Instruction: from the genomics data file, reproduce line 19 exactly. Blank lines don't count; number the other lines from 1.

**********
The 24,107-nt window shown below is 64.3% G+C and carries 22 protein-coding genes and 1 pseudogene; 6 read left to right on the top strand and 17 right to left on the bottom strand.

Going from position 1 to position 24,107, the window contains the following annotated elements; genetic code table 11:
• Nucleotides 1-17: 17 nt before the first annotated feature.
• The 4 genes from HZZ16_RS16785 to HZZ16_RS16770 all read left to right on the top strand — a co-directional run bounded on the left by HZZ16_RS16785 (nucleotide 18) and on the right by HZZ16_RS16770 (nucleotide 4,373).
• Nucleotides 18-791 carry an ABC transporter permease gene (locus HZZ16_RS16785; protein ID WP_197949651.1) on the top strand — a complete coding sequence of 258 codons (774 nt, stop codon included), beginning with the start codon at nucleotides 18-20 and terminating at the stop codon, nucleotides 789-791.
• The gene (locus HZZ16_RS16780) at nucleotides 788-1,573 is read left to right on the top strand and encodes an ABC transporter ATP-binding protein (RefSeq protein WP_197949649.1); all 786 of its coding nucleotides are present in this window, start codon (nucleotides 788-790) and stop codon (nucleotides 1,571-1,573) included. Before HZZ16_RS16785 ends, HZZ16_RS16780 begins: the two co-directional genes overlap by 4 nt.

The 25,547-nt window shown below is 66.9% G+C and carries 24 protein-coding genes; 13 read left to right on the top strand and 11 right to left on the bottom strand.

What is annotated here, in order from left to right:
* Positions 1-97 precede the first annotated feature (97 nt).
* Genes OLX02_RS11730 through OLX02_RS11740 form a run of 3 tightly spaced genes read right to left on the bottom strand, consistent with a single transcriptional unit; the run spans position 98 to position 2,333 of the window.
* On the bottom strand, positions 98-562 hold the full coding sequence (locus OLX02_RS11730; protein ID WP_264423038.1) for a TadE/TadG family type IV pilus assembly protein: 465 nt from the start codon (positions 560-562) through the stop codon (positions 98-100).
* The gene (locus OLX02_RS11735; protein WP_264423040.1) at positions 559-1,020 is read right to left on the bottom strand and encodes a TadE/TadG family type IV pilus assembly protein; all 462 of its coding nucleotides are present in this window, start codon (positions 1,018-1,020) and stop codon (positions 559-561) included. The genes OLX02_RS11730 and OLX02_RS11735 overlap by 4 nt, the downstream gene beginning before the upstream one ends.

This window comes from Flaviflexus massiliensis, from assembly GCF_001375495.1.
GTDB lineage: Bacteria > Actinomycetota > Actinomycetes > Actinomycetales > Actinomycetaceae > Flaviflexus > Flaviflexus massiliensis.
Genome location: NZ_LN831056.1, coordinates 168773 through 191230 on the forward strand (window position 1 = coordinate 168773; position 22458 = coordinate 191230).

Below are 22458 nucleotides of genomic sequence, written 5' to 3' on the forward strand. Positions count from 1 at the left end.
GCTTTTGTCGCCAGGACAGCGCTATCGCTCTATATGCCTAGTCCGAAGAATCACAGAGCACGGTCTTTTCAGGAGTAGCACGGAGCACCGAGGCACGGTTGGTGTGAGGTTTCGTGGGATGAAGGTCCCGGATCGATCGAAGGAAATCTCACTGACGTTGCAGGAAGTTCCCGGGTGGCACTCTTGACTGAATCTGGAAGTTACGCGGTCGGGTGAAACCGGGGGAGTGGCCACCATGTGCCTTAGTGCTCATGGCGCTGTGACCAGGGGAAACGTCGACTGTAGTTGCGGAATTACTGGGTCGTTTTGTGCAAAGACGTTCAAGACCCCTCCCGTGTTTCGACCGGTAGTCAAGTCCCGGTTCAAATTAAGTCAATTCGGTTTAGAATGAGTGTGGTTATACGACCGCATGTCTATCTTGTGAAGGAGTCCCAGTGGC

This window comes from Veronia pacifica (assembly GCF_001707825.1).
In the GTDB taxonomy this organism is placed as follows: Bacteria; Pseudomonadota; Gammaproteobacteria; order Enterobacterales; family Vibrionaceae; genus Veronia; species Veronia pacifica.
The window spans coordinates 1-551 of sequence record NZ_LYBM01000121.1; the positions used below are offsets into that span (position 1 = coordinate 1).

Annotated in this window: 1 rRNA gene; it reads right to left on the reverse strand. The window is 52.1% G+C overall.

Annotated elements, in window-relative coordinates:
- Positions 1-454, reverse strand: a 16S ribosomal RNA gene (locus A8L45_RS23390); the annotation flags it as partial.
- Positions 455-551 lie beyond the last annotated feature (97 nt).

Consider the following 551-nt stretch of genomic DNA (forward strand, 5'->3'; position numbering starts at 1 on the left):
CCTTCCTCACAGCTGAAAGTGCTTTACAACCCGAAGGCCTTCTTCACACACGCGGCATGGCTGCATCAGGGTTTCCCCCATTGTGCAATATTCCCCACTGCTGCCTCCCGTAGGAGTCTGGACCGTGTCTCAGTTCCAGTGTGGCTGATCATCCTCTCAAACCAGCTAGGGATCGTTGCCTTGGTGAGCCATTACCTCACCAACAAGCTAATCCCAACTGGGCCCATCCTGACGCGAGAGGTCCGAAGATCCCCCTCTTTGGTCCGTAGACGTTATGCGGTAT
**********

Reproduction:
In the GTDB taxonomy this organism is placed as follows: Bacteria; Pseudomonadota; Gammaproteobacteria; order Enterobacterales; family Vibrionaceae; genus Veronia; species Veronia pacifica.